According to Peter Fitzpatrick, the assemblage of legal and political practices that we call “modernity” is united by a rejection of the superstitions of the premoderns (of myth) and a celebration of its own supposed universality (of antimyth). This modern pretension toward transcendence and rationality is itself the artifact of an underlying horror of, and paradoxical attraction to, all manner of difference and particularity—to “myth.” Refracted through the still-prevalent tropes of personhood that inform Anglo American colonial and imperial imaginations, modernity represses the racial and sexual desires of socially dominant, “civilized” populations, which it then demonizes and projects onto the “savage” bodies, minds, families, and cultures of colonial and imperial subjects. Thus is modernity’s repulsion of myth and insistence on its own rational, transcendent character—its denial of the exotic and erotic desires that constitute it—both its distinctive mark and the key to understanding how modern “law transcends society yet is of society.”13 This “myth of transcendence” is, in Ewick and Silbey’s more recent formulation, at the center of how most Americans, for example, believe without contradiction in the apparently irreconcilable “before the law” and “with the law” forms of legal consciousness.14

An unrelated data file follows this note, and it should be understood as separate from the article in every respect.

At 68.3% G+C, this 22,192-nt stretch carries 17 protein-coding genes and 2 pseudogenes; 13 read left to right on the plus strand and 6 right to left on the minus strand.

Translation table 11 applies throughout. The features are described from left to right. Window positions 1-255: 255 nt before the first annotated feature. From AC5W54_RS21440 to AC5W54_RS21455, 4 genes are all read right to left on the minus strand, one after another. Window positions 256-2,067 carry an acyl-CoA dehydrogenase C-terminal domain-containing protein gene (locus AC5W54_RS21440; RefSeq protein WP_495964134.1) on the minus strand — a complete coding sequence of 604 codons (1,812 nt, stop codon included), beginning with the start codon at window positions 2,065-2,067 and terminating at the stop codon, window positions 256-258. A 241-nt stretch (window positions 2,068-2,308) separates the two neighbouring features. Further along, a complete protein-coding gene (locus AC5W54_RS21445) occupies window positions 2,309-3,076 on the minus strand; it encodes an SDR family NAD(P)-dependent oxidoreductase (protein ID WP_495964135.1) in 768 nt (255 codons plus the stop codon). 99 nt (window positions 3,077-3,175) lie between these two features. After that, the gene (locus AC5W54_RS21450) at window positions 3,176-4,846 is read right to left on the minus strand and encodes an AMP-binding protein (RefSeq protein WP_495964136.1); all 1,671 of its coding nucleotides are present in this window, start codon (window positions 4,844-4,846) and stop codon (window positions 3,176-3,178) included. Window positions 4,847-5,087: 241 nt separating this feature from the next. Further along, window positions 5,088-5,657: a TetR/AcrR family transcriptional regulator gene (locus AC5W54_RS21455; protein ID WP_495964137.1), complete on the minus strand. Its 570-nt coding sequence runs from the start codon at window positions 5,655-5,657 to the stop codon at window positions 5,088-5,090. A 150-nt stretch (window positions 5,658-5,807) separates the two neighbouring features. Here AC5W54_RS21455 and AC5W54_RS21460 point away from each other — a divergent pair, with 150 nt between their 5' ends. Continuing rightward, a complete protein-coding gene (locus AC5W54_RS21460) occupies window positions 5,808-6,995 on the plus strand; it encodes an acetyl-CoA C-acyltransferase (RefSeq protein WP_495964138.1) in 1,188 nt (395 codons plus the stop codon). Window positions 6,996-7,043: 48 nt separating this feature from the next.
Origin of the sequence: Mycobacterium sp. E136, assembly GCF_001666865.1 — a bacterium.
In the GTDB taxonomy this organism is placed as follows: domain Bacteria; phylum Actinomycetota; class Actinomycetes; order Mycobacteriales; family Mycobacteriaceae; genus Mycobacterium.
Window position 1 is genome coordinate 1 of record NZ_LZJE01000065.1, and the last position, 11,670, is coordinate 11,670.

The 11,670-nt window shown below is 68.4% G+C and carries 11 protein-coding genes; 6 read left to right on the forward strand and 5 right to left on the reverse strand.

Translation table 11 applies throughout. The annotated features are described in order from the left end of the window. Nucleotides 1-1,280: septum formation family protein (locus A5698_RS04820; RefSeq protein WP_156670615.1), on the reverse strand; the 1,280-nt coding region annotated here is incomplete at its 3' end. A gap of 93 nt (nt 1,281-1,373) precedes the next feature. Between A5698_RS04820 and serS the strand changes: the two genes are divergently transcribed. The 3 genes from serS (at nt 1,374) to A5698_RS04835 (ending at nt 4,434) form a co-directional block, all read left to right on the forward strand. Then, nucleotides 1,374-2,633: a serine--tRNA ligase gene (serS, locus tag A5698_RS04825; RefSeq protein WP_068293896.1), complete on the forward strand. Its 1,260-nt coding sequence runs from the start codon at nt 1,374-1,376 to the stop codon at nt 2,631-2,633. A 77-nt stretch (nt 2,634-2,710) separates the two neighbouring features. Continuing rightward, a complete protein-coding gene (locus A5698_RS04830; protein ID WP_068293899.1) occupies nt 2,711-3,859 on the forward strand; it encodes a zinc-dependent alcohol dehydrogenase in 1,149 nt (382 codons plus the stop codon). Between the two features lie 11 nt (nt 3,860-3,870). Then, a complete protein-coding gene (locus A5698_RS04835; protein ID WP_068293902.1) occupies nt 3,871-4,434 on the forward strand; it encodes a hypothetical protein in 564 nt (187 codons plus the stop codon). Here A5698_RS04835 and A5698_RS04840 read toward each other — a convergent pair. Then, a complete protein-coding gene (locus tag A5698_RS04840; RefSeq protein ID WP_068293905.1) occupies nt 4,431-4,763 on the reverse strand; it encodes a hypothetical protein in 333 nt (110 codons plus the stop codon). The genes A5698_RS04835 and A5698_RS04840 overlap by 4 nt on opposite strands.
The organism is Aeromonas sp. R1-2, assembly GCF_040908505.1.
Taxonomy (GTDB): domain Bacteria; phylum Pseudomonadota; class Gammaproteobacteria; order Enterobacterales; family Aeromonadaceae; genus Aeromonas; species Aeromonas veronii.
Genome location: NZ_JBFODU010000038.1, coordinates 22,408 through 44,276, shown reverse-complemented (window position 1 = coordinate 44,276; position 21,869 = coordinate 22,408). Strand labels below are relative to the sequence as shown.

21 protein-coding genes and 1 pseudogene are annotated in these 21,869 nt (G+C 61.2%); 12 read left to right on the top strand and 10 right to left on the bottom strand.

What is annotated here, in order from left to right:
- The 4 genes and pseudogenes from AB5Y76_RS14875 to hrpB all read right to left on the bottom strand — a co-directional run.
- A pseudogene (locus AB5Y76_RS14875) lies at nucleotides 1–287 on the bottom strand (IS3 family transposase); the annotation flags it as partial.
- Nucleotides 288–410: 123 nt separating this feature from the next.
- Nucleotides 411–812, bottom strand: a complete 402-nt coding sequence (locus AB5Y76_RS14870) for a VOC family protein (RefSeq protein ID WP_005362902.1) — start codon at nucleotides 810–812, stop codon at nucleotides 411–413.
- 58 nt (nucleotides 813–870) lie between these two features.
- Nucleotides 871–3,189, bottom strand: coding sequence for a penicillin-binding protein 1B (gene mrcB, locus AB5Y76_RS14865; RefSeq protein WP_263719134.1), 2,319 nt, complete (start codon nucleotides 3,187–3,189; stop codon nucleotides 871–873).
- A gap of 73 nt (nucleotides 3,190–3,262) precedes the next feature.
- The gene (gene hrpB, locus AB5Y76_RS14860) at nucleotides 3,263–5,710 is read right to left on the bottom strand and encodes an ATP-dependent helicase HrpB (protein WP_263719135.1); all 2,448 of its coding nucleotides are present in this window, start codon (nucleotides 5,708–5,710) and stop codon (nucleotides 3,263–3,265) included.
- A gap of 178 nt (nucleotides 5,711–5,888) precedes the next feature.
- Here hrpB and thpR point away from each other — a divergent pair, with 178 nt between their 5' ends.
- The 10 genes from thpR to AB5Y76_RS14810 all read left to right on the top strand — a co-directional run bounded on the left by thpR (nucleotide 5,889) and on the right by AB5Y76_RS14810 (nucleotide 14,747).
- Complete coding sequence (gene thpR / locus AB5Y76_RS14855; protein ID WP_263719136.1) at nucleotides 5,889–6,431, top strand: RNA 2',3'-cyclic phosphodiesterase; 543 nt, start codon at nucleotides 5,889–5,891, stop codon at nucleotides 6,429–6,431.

So, too, it seems, is there something of this forbidden desire for difference in what Scheingold called the American “myth of rights.” Scheingold’s innovation, the one that propelled multiple generations of scholars, was to see how modern law’s distinctive pathologies could be mobilized as political resources by “empire’s children”15—by those on whom the Anglo American imagination projected its own desires and fears: by women, racial and sexual minorities, and other disdained peoples of all sorts. Evoking the entrenched, constitutive desire for transcendence, these marked others leveraged their subjugated statuses as resources for political insurgency that, at least occasionally, successfully gained for them some of the long-denied benefits of democratic citizenship. The “politics of rights”—the mobilization of a culturally salient, if deeply ambivalent discursive convention—is thus a hallmark of both modern law and the modern configuration of politics itself. Paradoxical though it is, a politics of rights simply makes sense to most Americans most of the time.16